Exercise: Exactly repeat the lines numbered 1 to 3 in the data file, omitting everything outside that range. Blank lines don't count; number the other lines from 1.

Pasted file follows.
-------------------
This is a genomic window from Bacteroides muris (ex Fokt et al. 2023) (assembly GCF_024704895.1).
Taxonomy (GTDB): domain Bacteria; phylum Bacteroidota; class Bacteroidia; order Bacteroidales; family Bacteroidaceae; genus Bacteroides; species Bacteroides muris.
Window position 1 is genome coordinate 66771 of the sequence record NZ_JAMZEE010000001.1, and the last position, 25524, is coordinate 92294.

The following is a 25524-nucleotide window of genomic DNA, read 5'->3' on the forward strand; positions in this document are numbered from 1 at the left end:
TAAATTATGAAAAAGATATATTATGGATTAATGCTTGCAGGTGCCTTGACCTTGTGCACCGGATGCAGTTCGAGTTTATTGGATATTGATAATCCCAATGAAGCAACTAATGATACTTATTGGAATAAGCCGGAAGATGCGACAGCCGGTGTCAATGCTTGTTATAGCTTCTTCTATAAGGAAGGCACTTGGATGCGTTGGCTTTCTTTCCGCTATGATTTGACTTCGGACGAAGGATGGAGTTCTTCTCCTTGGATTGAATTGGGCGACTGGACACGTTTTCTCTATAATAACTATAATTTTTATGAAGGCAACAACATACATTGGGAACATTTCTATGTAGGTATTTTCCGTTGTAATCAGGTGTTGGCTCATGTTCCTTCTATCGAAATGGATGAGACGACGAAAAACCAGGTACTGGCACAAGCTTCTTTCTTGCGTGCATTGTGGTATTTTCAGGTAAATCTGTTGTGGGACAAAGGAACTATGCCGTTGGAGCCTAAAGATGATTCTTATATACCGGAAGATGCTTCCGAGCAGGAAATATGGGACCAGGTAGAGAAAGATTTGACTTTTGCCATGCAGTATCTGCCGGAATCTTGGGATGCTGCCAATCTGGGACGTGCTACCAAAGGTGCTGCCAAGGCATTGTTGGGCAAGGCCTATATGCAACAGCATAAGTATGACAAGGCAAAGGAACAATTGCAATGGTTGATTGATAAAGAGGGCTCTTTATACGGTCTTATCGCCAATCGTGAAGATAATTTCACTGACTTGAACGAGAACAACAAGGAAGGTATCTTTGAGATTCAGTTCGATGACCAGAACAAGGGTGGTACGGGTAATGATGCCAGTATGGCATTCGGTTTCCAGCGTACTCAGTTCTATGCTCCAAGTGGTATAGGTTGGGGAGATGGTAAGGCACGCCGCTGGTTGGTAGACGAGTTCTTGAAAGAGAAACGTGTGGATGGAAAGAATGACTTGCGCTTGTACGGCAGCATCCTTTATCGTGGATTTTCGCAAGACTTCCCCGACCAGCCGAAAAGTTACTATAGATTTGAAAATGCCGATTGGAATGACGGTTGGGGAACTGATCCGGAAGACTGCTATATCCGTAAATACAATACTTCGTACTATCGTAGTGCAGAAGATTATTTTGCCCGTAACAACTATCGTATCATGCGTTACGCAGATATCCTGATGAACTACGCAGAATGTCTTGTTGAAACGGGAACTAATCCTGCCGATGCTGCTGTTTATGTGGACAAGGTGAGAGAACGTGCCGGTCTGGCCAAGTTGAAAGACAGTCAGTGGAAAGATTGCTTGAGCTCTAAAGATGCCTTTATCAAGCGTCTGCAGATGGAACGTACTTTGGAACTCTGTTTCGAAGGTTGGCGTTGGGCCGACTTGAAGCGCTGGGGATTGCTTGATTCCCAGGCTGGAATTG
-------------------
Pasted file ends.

This is a genomic window from Bacteroides muris (ex Fokt et al. 2023) (assembly GCF_024704895.1).
Taxonomy (GTDB): domain Bacteria; phylum Bacteroidota; class Bacteroidia; order Bacteroidales; family Bacteroidaceae; genus Bacteroides; species Bacteroides muris.
Window position 1 is genome coordinate 66771 of the sequence record NZ_JAMZEE010000001.1, and the last position, 25524, is coordinate 92294.